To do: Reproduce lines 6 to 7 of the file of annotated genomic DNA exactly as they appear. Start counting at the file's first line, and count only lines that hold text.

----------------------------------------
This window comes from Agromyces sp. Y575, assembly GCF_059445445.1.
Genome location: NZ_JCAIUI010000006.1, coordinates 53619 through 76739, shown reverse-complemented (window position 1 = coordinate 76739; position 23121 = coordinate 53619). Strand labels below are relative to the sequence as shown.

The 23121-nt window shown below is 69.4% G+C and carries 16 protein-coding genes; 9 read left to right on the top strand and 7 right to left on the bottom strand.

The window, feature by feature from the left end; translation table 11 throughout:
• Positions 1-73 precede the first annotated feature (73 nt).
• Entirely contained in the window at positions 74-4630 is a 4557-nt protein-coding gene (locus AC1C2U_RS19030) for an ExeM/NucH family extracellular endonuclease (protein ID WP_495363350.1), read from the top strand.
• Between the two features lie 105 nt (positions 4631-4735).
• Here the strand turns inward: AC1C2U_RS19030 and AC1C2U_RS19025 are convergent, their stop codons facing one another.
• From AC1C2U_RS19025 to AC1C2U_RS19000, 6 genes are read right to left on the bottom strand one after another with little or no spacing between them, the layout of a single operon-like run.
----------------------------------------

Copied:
• Entirely contained in the window at positions 74-4630 is a 4557-nt protein-coding gene (locus AC1C2U_RS19030) for an ExeM/NucH family extracellular endonuclease (protein ID WP_495363350.1), read from the top strand.
• Between the two features lie 105 nt (positions 4631-4735).